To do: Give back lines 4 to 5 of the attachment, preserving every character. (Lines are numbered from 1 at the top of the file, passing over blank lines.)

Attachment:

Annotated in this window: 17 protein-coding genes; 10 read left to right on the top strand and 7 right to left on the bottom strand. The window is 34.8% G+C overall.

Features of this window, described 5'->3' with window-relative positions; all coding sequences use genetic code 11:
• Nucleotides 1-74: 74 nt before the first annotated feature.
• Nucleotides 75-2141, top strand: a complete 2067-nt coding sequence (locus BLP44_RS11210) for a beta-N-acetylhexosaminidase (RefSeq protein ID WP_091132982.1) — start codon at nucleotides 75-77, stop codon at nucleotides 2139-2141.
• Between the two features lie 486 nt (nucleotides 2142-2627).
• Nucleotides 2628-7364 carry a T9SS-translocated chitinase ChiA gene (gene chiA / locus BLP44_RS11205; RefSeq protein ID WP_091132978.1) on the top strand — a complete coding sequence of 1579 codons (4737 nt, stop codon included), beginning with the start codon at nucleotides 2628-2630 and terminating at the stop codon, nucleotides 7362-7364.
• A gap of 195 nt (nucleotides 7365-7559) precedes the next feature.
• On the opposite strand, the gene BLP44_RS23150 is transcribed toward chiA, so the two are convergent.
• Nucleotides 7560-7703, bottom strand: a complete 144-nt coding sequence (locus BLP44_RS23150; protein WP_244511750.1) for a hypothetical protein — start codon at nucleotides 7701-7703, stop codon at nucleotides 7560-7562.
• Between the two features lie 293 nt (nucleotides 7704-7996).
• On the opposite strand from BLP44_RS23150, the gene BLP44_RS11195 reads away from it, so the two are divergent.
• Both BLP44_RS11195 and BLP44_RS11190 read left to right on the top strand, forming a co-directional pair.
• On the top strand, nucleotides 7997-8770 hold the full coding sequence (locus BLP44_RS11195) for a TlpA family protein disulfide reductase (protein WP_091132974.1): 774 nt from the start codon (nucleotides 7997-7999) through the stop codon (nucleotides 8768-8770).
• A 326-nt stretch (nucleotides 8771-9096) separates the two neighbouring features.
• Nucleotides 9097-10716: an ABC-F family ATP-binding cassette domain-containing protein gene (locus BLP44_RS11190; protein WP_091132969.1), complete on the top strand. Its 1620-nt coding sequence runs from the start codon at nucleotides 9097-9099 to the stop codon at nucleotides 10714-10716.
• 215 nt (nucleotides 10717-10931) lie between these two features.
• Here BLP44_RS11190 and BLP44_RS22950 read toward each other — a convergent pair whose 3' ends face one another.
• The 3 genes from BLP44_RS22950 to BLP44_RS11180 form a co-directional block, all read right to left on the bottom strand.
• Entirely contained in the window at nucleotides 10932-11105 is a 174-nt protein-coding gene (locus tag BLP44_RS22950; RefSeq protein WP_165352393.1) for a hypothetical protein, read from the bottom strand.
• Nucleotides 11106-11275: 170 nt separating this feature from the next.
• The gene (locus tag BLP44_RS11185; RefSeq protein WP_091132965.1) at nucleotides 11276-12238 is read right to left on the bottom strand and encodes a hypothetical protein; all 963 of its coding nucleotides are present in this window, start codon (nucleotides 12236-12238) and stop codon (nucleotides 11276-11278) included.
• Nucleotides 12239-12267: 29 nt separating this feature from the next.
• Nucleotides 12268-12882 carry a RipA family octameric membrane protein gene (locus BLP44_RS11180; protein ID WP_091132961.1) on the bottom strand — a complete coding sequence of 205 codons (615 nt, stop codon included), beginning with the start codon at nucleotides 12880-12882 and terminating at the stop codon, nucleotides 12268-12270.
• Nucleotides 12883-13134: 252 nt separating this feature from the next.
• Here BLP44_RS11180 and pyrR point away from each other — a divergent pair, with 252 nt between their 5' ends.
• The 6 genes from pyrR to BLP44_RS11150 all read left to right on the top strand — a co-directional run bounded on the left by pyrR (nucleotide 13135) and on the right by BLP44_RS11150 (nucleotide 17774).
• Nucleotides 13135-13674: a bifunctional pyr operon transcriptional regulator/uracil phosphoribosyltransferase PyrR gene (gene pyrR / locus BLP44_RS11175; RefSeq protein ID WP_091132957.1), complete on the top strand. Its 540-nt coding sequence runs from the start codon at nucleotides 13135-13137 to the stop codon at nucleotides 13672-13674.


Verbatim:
• Nucleotides 75-2141, top strand: a complete 2067-nt coding sequence (locus BLP44_RS11210) for a beta-N-acetylhexosaminidase (RefSeq protein ID WP_091132982.1) — start codon at nucleotides 75-77, stop codon at nucleotides 2139-2141.
• Between the two features lie 486 nt (nucleotides 2142-2627).